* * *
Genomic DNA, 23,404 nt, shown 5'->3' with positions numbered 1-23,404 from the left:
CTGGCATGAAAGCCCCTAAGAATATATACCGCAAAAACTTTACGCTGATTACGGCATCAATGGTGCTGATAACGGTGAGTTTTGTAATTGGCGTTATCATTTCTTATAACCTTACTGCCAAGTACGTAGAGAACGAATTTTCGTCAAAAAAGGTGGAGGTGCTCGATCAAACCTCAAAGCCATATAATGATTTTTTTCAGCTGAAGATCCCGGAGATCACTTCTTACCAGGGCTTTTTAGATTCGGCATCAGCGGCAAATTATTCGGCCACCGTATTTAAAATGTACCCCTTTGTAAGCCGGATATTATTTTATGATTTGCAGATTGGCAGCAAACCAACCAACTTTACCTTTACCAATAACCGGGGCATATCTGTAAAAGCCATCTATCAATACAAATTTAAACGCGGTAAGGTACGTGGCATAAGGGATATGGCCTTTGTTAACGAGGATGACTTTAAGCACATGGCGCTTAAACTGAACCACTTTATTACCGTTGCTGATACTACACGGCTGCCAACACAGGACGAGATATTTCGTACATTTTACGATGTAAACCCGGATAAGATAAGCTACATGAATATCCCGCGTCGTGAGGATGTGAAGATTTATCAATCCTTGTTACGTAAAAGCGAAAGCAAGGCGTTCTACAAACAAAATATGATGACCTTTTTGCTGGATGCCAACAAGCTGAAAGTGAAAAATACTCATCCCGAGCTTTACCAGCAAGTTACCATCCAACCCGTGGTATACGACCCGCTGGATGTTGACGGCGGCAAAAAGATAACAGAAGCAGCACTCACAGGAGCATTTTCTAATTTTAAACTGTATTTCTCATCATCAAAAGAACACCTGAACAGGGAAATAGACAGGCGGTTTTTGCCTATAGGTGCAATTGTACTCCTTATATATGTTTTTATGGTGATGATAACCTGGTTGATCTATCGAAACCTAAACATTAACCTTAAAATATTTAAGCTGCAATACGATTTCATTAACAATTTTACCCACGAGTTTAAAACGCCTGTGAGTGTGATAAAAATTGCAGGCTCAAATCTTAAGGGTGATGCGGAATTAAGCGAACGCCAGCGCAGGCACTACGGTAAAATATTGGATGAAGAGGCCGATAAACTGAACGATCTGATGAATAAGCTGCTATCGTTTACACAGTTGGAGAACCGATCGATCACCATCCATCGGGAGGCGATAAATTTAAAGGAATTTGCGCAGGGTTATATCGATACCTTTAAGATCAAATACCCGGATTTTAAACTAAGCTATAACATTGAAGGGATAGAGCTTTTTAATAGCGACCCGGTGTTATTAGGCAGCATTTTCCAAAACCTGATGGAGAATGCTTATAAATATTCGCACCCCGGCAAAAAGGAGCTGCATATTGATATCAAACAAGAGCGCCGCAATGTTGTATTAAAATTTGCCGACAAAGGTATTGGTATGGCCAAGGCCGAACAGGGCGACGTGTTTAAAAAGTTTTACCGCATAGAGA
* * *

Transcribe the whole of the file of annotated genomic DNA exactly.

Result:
Genomic DNA, 23,404 nt, shown 5'->3' with positions numbered 1-23,404 from the left:
CTGGCATGAAAGCCCCTAAGAATATATACCGCAAAAACTTTACGCTGATTACGGCATCAATGGTGCTGATAACGGTGAGTTTTGTAATTGGCGTTATCATTTCTTATAACCTTACTGCCAAGTACGTAGAGAACGAATTTTCGTCAAAAAAGGTGGAGGTGCTCGATCAAACCTCAAAGCCATATAATGATTTTTTTCAGCTGAAGATCCCGGAGATCACTTCTTACCAGGGCTTTTTAGATTCGGCATCAGCGGCAAATTATTCGGCCACCGTATTTAAAATGTACCCCTTTGTAAGCCGGATATTATTTTATGATTTGCAGATTGGCAGCAAACCAACCAACTTTACCTTTACCAATAACCGGGGCATATCTGTAAAAGCCATCTATCAATACAAATTTAAACGCGGTAAGGTACGTGGCATAAGGGATATGGCCTTTGTTAACGAGGATGACTTTAAGCACATGGCGCTTAAACTGAACCACTTTATTACCGTTGCTGATACTACACGGCTGCCAACACAGGACGAGATATTTCGTACATTTTACGATGTAAACCCGGATAAGATAAGCTACATGAATATCCCGCGTCGTGAGGATGTGAAGATTTATCAATCCTTGTTACGTAAAAGCGAAAGCAAGGCGTTCTACAAACAAAATATGATGACCTTTTTGCTGGATGCCAACAAGCTGAAAGTGAAAAATACTCATCCCGAGCTTTACCAGCAAGTTACCATCCAACCCGTGGTATACGACCCGCTGGATGTTGACGGCGGCAAAAAGATAACAGAAGCAGCACTCACAGGAGCATTTTCTAATTTTAAACTGTATTTCTCATCATCAAAAGAACACCTGAACAGGGAAATAGACAGGCGGTTTTTGCCTATAGGTGCAATTGTACTCCTTATATATGTTTTTATGGTGATGATAACCTGGTTGATCTATCGAAACCTAAACATTAACCTTAAAATATTTAAGCTGCAATACGATTTCATTAACAATTTTACCCACGAGTTTAAAACGCCTGTGAGTGTGATAAAAATTGCAGGCTCAAATCTTAAGGGTGATGCGGAATTAAGCGAACGCCAGCGCAGGCACTACGGTAAAATATTGGATGAAGAGGCCGATAAACTGAACGATCTGATGAATAAGCTGCTATCGTTTACACAGTTGGAGAACCGATCGATCACCATCCATCGGGAGGCGATAAATTTAAAGGAATTTGCGCAGGGTTATATCGATACCTTTAAGATCAAATACCCGGATTTTAAACTAAGCTATAACATTGAAGGGATAGAGCTTTTTAATAGCGACCCGGTGTTATTAGGCAGCATTTTCCAAAACCTGATGGAGAATGCTTATAAATATTCGCACCCCGGCAAAAAGGAGCTGCATATTGATATCAAACAAGAGCGCCGCAATGTTGTATTAAAATTTGCCGACAAAGGTATTGGTATGGCCAAGGCCGAACAGGGCGACGTGTTTAAAAAGTTTTACCGCATAGAGA